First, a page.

Langdon also recommends mounting a row of clipboards, in various colors or the same color, along a hallway wall. “On the bottom of each clipboard, screw in cup hooks so they go through the clipboard and into the wall,” she instructs, adding that the space can be used for memos, outgoing mail, and reminders under the metal clasp part of the clipboard. Bags, keys, and hats can hang from the cup hooks below.

With more children as well as adults schooling from home, books and sundry reading materials can overwhelm spaces, but Langdon has a solution.

“Stack your largest oversized books on a plant dolly/stand that has casters,” she says. “Include as many as possible (almost up to 18 inches high); it can easily be moved, and it will also double as a small side table.”

Get creative to keep the mess to a minimum

Find a pocket for anything.
Find a pocket for anything.

Especially with cold weather’s entrance, Basher expresses, “If you don’t want to face a pile of items that don’t have a designated home in the mudroom or entrance hall closet, you need to get ahead of the game.”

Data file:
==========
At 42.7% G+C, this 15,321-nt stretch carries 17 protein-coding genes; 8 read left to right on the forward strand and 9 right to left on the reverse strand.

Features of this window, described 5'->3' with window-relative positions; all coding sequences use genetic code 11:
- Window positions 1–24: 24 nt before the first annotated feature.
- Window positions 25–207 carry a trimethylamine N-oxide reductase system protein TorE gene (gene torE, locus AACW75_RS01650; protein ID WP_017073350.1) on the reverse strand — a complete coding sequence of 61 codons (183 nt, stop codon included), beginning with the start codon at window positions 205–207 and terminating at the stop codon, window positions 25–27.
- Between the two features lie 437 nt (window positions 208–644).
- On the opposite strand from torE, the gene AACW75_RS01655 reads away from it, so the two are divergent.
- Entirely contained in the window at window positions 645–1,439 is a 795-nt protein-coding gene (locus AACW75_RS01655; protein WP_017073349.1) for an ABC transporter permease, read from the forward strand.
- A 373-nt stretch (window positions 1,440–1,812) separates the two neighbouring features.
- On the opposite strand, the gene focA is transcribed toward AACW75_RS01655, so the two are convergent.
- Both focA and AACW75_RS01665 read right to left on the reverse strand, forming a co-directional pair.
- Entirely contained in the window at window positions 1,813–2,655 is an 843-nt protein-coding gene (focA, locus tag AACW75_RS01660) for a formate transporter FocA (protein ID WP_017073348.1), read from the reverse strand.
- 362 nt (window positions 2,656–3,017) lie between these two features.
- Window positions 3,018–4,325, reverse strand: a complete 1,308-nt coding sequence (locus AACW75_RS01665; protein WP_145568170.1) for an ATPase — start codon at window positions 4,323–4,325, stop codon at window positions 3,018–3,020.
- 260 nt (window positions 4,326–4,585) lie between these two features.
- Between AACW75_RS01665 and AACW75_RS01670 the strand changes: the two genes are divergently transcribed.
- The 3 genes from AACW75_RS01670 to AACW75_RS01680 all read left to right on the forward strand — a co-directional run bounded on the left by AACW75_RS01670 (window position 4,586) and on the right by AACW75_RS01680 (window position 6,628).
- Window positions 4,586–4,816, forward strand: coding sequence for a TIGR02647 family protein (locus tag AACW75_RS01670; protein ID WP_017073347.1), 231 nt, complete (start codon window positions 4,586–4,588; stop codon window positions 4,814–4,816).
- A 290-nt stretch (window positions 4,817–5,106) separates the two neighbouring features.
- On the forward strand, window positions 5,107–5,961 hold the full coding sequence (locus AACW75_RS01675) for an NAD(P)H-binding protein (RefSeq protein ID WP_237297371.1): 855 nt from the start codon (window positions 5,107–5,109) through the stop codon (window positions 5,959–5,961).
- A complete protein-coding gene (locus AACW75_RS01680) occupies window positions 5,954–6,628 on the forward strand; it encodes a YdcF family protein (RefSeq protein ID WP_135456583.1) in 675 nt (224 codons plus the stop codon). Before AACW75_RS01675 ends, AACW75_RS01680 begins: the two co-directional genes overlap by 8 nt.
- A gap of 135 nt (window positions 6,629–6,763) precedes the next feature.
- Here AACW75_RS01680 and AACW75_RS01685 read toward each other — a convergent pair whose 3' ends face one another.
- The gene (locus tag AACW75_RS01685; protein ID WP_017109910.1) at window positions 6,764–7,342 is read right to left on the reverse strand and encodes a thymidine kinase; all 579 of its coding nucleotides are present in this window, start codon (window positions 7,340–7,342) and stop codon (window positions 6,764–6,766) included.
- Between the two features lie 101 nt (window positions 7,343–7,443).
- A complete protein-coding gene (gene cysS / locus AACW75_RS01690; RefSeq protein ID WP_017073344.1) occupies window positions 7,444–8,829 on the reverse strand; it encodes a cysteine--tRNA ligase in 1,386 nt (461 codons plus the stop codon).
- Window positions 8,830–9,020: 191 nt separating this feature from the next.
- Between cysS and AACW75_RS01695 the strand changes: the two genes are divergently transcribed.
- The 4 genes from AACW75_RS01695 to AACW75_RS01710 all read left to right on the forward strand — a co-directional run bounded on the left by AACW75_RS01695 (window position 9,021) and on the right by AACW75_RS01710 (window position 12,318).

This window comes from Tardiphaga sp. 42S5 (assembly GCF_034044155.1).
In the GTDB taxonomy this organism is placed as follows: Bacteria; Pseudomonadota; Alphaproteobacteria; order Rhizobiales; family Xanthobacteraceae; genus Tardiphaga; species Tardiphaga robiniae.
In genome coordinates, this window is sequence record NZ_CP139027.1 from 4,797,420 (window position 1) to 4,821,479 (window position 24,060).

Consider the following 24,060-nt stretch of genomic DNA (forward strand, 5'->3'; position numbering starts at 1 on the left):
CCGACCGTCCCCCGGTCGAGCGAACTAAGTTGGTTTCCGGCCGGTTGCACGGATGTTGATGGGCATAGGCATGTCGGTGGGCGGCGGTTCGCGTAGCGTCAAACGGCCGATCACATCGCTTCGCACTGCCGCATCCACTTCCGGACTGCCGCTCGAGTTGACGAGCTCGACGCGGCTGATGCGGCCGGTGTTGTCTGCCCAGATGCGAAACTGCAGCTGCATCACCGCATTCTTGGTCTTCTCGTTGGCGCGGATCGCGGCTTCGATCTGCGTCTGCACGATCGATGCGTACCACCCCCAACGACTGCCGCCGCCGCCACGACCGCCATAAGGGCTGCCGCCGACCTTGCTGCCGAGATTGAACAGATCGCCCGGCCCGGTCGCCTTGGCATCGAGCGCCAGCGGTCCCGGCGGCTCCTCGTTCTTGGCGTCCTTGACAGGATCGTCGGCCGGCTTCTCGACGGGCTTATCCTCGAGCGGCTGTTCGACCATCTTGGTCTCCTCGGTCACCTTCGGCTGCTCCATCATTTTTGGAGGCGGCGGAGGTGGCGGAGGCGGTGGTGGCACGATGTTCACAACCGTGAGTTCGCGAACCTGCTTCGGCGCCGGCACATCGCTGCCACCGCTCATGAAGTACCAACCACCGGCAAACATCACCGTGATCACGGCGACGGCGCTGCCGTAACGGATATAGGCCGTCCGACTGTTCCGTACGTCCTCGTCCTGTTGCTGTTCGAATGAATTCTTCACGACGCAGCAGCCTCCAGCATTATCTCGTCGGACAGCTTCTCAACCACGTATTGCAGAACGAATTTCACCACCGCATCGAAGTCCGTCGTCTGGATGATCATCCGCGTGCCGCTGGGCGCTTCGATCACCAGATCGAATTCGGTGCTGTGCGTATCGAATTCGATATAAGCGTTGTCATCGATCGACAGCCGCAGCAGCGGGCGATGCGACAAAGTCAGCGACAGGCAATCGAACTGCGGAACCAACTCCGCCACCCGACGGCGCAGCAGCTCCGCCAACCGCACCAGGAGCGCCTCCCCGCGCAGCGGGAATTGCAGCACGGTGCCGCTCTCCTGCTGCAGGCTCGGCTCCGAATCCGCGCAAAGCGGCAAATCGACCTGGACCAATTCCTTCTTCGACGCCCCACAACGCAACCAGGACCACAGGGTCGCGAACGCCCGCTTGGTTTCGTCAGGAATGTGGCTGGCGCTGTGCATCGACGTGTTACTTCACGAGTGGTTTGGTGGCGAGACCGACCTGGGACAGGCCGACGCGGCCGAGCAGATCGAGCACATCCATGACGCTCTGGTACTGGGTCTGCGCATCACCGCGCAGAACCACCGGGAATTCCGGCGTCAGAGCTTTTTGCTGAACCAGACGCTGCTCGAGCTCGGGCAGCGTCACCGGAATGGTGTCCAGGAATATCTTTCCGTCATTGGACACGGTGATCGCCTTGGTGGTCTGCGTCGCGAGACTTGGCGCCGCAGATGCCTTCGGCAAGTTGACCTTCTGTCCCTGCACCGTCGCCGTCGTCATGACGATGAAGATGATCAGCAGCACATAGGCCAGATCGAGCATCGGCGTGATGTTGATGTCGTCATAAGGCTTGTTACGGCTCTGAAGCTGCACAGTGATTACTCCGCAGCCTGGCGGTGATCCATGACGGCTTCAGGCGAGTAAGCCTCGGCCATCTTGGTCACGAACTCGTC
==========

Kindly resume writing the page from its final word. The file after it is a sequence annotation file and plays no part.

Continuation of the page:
Sturdy decorative baskets or bins—even old soda crates (available in many antique stores)—are spots to keep hats, gloves, scarves, socks, and more. The same goes for storage benches that can easily sit in your entryway, while keeping clutter contained.

Langdon’s tip for the mudroom and other spaces is to use an attractive print or solid material canvas gardening tools apron to house “just about anything.” In a work space it can store office supplies, in a craft room it can hold art supplies, and in a kitchen, it can hold utensils, silverware, and napkins.”

For hobbyists and Santa’s helpers, an all-in-one craft/wrapping paper storage station may prove incredibly useful for harnessing clutter. Langdon again suggests an apron—this time, a tool apron placed around a five-gallon big white plastic bucket.

“Put all the rolls of wrapping paper inside the bucket,” says Langdon, “and in the pockets of the apron place scissors, tape, tissue paper, ribbons, bows, markers, and gift cards.”

When it comes to home organization, Basher offers this general advice: “Look at anything you could use to organize your home, and there’s probably a way to make it prettier and part of the décor.”

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This article originally appeared on Reviewed: Creative ways to hide your clutter